Warning: include(breadcrumbs.php) [function.include]: failed to open stream: No such file or directory in /home/content/06/9820906/html/hardeman/wp-content/themes/hardeman/loop.php on line 1

Warning: include() [function.include]: Failed opening 'breadcrumbs.php' for inclusion (include_path='/home/content/06/9820906/html/hardeman/wp-content/plugins/google-analyticator/google-api-php-client/src:.:/usr/local/php5_3/lib/php') in /home/content/06/9820906/html/hardeman/wp-content/themes/hardeman/loop.php on line 1

JONES, James O.: 1935 – 1999

The Gulf Coast Section of SEPM, the San Antonio educational community, and the geologic profession in general, lost a very active and treasured friend when James Jones, Associate Professor of Geology at UTSA, died on October 4, 1999, of complications resulting from brain cancer.

James was born and raised in Electra, Texas, near Wichita Falls, and attended Punkin Center School and Electra High School. He graduated from Midwestern State University in 1962 with a BS degree in Geology, and received his MS degree in Geology from Baylor in 1964 and his PhD degree in Geology from the University of Iowa in 1971. His dissertation was on the Blaine Formation (Permian) of North Texas.

He began his teaching career at Southern Arkansas University, where he became Chairman of the Geology Department. In 1977, he moved to UTSA, where he remained for the rest of his career, teaching graduate and undergraduate courses and advising graduate students. From 1978 to 1983, he served as Geology Program Chairman in the Division of Earth and Physical Sciences at UTSA. James spent most summers as a consultant for Shell, Texaco, and various other companies, both major and small, on mineral and oil and gas evaluation, and for federal organizations in waste management and other environmental programs.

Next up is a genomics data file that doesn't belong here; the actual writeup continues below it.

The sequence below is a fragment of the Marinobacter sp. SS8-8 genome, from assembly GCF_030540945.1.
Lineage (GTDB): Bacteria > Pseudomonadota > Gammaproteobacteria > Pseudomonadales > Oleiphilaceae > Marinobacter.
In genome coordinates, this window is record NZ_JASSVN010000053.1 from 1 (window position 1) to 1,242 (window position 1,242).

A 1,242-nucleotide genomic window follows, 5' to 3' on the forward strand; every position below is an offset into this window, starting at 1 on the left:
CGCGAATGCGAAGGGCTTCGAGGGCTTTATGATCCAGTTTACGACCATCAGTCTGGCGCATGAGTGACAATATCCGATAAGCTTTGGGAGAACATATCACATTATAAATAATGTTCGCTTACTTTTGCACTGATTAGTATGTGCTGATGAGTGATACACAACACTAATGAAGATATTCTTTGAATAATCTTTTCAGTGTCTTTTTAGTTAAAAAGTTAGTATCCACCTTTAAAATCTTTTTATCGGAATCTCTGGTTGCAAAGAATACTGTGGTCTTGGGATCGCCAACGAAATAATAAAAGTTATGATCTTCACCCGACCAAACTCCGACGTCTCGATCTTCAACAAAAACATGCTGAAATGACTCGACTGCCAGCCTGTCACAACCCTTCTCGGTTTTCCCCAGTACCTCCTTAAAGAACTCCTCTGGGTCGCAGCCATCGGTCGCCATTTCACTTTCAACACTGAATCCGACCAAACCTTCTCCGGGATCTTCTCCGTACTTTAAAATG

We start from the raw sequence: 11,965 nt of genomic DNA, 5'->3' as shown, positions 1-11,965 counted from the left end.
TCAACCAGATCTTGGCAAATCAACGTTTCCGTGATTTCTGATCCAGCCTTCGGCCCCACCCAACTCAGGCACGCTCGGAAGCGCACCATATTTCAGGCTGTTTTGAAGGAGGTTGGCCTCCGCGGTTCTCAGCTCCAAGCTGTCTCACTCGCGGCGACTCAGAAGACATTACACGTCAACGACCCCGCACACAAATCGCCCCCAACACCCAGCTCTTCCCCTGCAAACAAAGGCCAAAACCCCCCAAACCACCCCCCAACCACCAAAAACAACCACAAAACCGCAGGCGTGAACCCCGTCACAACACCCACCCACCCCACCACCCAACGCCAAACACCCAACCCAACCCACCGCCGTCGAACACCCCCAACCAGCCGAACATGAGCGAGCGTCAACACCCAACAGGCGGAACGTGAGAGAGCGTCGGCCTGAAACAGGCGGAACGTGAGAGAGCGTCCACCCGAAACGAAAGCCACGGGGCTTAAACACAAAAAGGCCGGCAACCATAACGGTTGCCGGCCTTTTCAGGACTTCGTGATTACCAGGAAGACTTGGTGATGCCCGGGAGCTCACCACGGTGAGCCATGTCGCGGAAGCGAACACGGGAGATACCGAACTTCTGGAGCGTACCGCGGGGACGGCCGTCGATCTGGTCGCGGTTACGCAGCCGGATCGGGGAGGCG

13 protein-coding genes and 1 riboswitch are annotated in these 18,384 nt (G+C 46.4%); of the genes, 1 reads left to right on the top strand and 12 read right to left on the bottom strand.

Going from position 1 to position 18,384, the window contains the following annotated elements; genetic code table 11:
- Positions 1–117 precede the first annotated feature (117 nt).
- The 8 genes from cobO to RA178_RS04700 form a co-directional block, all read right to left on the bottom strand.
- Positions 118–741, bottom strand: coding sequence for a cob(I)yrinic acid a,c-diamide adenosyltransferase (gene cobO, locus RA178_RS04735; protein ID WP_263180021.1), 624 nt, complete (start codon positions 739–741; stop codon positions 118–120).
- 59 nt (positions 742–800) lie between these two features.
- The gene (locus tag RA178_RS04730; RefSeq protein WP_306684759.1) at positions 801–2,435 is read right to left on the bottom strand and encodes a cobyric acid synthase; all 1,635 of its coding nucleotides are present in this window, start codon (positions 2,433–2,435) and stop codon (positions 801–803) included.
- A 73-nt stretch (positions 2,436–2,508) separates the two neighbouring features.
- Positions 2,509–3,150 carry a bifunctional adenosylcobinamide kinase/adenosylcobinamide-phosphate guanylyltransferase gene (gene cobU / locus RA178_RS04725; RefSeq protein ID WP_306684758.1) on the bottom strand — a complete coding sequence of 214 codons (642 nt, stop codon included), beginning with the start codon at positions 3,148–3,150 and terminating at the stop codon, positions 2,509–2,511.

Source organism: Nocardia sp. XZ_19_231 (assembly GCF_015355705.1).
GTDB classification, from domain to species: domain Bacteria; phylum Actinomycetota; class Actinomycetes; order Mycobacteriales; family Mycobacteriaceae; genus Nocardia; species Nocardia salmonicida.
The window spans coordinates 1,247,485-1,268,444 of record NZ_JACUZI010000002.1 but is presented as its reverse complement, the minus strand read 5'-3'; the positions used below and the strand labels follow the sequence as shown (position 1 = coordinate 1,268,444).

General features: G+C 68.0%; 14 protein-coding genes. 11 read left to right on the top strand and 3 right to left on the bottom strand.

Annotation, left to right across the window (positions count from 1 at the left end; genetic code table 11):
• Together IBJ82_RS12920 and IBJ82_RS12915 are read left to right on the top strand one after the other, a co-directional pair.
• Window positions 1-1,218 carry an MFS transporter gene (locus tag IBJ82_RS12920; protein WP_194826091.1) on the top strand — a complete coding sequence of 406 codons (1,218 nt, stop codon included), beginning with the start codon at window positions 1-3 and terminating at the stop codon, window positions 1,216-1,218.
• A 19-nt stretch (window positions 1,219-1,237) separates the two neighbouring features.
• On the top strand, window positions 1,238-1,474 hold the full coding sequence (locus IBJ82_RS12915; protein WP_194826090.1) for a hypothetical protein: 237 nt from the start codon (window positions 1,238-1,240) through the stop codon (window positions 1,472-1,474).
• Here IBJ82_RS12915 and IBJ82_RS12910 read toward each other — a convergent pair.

James placed a high value on professional organizations, to which he contributed a great deal of time and effort in a number of capacities. The GCSSEPM was one of the primary beneficiaries of his dedication and leadership. James not only served the Section in official positions as Vice President in 1996, President Elect in 1997, and President in 1998, but he also played a more informal role as a provider of much valuable, and greatly appreciated, advice. James also served the GCAGS in a variety of ways, taking on the demanding job of Editor of the Transactions in 1996, and chairing the GCAGS Awards and Nominations Committee (1997-99). He was a Fellow of the GSA and the Texas Academy of Sciences (Chairman of the Geology Section, 1994-95), President of the STGS (1994-95), Vice President of the San Antonio Chapter of SIPES (1995), and a member of numerous other societies and committees. At the time of his death, James represented the STGS as a member of the AAPG’s House of Delegates. He was certified as a professional geologist by both AIPG (CPG 7039) and SIPES (2220).

While still a PhD student, James began a distinguished military career, serving on active duty as a Commissioned Combat Arms Officer with the 32nd Army Air Defense Command from 1968 to 1970. He remained with the US Army Reserve until 1995, when he retired as a Lt. Colonel. Among military commendations that he received were the Meritorious Service Medal and the Army Achievement Medal. He was buried with full military honors in Burkburnett Cemetery, Burkburnett, Texas. James is survived by his wife Marilyn, two sons, and two grandchildren.